How Your Footprints Can Help
Climate Change
Pratap Padode

How Your Footprints Can Help Climate Change

For many people, the journey to and from work are the bookends of the daily grind. But how we choose to travel to the office, or even to pop to the shops, is also one of the biggest day-to-day climate decisions we face.

For many people, the journey to and from work are the bookends of the daily grind. But how we choose to travel to the office, or even to pop to the shops, is also one of the biggest day-to-day climate decisions we face. In countries like the UK and the US, the transport sector is now responsible for emitting more greenhouse gases than any other; same is the case in our cities, like Delhi and Mumbai, including electricity production and agriculture. Globally, transport accounts for around a quarter of CO2 emissions.

Talking about cement, it is the source of about 8% of the world’s carbon dioxide (CO2) emissions, according to think tank Chatham House. Since the 1950s, with Asia and China accounting for the bulk of growth from the 1990s onwards. Production has increased more than thirty fold since 1950 and almost fourfold since 1990. China used more cement between 2011 and 2013 than the US did in the entire 20th Century. Imagine the quantum of CO2 emitted by the production of cement alone.

According IEA report (The International Energy Agency) Coal-fired electricity generation accounts for 30% of global CO2 emissions. The majority of that generation is found today in Asia, where average plants are only 12 years old, decades younger than their average economic lifetime of around 40 years. Increased use of renewables in 2018 had an even greater impact on CO2 emissions, avoiding 215 Mt of emissions, the vast majority of which is due to the transition to renewables in the power sector.

The savings from renewables was led by China and Europe, together contributing two-thirds to the global total. Increased generation from nuclear power plants also reduced emissions, averting nearly 60 Mt of CO2 emissions. Overall, without the transition to low-carbon sources of energy in 2018, emissions growth would have been 50% higher. Nevertheless, overall cement emissions have been flat or declining in recent years as demand in China levelled off.

The cement sector has very well responded to the call of environment by making improvements in the energy-efficiency of new plants and burning waste materials instead of fossil fuels has seen the average CO2 emissions per tonne of output fall by 18% over the last few decades. In spite that being the situation the industry is reaching the limits of what it can do with current measures. If the sector has any hope of meeting its commitments to the 2015 Paris Agreement on climate change, it will need to look at overhauling the cement-making process itself, not only reducing the use of fossil fuels. The biggest polluter in cement making process is clinker manufacturing that emits the largest amount of CO2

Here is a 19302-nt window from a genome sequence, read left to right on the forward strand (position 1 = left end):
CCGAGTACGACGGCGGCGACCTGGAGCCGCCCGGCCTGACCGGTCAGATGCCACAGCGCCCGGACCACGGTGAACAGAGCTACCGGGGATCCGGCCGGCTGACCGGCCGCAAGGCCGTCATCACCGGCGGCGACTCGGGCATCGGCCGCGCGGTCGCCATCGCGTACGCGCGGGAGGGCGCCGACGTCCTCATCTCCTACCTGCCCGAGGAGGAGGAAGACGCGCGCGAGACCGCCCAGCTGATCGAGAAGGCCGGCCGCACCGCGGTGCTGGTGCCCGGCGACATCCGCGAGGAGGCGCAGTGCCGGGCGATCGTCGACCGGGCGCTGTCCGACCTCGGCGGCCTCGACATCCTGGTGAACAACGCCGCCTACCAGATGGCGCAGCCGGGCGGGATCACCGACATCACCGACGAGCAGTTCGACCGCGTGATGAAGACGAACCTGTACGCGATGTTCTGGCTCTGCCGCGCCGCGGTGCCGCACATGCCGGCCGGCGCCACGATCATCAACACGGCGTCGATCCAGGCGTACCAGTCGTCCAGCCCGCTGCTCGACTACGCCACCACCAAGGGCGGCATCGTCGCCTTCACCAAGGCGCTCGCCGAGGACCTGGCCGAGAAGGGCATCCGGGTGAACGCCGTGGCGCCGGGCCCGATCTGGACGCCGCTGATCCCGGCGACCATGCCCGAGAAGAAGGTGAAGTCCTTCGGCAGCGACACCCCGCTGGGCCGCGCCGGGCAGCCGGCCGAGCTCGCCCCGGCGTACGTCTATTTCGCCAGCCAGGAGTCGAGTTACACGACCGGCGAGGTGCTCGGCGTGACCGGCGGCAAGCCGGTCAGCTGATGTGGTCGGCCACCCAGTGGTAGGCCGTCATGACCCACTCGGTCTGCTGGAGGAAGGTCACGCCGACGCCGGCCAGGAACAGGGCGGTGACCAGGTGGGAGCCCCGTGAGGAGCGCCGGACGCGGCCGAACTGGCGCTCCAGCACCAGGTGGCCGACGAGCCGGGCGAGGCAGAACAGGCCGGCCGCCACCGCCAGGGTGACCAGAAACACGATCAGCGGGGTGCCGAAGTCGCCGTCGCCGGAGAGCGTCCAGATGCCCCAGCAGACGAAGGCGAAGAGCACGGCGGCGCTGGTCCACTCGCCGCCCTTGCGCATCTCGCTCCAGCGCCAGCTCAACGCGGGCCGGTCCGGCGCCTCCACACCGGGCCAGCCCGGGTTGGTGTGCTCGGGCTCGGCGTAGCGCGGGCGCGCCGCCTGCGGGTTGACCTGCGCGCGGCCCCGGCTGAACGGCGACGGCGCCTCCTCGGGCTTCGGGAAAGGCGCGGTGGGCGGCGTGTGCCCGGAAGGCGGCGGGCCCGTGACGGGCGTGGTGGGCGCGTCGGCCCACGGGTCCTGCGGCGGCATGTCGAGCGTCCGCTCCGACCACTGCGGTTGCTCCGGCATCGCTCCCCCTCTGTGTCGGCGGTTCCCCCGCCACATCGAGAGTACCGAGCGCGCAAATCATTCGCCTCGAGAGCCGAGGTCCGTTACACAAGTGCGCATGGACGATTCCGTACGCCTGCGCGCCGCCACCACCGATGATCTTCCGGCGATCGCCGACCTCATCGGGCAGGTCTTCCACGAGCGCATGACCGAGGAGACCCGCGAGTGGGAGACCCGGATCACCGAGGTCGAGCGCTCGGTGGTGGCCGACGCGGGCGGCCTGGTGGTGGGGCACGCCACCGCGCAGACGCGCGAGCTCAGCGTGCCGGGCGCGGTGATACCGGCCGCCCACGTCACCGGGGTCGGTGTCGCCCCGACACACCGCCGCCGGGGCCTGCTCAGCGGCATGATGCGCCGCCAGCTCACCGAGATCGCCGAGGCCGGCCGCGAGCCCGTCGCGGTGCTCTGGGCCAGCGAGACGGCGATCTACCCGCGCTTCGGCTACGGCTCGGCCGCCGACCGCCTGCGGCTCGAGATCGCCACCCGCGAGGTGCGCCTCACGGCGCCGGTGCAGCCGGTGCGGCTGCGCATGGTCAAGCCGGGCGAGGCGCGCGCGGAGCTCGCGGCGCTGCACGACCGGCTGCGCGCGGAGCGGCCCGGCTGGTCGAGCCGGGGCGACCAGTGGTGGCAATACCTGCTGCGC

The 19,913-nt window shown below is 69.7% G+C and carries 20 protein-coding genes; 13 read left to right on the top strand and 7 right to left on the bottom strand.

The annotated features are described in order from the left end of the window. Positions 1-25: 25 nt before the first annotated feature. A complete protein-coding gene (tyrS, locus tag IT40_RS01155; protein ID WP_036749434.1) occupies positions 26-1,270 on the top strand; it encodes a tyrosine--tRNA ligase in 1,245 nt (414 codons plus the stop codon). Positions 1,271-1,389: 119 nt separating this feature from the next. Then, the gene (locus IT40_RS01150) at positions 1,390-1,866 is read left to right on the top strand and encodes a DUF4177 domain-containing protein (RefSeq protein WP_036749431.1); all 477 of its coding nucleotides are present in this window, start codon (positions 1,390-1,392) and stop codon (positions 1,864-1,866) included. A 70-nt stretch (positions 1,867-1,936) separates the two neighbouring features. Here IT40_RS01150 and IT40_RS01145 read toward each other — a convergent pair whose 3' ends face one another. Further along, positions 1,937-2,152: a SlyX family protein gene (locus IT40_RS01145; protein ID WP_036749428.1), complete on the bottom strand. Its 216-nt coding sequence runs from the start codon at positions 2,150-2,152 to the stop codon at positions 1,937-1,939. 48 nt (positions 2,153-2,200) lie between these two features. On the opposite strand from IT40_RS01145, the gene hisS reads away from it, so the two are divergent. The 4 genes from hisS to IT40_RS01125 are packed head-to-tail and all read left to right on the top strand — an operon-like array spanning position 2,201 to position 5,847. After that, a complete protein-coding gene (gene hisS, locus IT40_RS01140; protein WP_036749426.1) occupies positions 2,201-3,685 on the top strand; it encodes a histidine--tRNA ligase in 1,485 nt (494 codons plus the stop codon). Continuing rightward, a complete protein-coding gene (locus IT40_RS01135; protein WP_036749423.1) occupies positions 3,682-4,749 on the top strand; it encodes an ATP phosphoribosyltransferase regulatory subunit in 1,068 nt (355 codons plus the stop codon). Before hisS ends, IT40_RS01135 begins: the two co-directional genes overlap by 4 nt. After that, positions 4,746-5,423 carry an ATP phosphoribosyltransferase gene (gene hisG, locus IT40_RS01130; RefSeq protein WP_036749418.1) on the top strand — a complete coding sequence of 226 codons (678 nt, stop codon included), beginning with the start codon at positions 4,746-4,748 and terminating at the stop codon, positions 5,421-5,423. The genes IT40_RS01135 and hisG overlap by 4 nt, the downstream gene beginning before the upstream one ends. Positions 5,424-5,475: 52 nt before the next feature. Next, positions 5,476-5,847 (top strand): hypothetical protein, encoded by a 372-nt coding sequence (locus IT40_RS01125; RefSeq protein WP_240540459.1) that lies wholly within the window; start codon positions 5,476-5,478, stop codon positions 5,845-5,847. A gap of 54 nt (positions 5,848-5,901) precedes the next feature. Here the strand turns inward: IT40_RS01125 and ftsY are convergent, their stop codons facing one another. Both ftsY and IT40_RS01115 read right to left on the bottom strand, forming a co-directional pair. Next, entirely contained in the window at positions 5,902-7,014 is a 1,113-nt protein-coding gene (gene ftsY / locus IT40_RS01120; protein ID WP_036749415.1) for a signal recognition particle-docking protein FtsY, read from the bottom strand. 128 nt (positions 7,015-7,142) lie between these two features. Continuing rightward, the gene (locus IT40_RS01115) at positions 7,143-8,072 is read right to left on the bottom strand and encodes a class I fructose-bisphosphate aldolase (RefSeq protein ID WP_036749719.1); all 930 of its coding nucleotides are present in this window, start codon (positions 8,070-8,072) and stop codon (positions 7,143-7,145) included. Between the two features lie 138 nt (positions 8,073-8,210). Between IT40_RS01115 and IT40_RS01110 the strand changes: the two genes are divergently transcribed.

Another unexplored area is “innovative technologies”, which is essentially shorthand for reducing emissions using carbon capture and storage (CCS). This has not yet been used in the cement industry on commercial scale barring few trials, but the roadmap assumes integration of CCS in the cement sector will reach commercialscale deployment by 2030. Uncertainty over the potential to rapidly scale-up CCS and its large cost are major barriers to its use in reducing concrete emissions.

Indian Cement Review has continued to inform the stakeholders in the industry all through this challenging pandemic by putting across webinars, through its website and even held its bi-annual Cement Expo which was held this year with a virtual conference and awards. All through the year we have brought issues to the fore that need the attention of the industry and this annual issue highlights another alarming issue of ‘Climate Change’. Bill Gates, the genius billionnaire too has released a book,

“How to avoid a climate disaster”.

Chief executive Benjamin Sporton says the fact the organisation now exists “is a demonstration of the commitment of the industry to sustainability, including taking action on climate change”.

And much of the world’s transport networks still remain focused around the car.

Road vehicles – cars, trucks, buses and motorbikes – account for nearly three quarters of the greenhouse gas emissions that come from transport.

So, the way you get around each day can make a big difference to your own carbon footprint.

Follow me on twitter @PratapPadode

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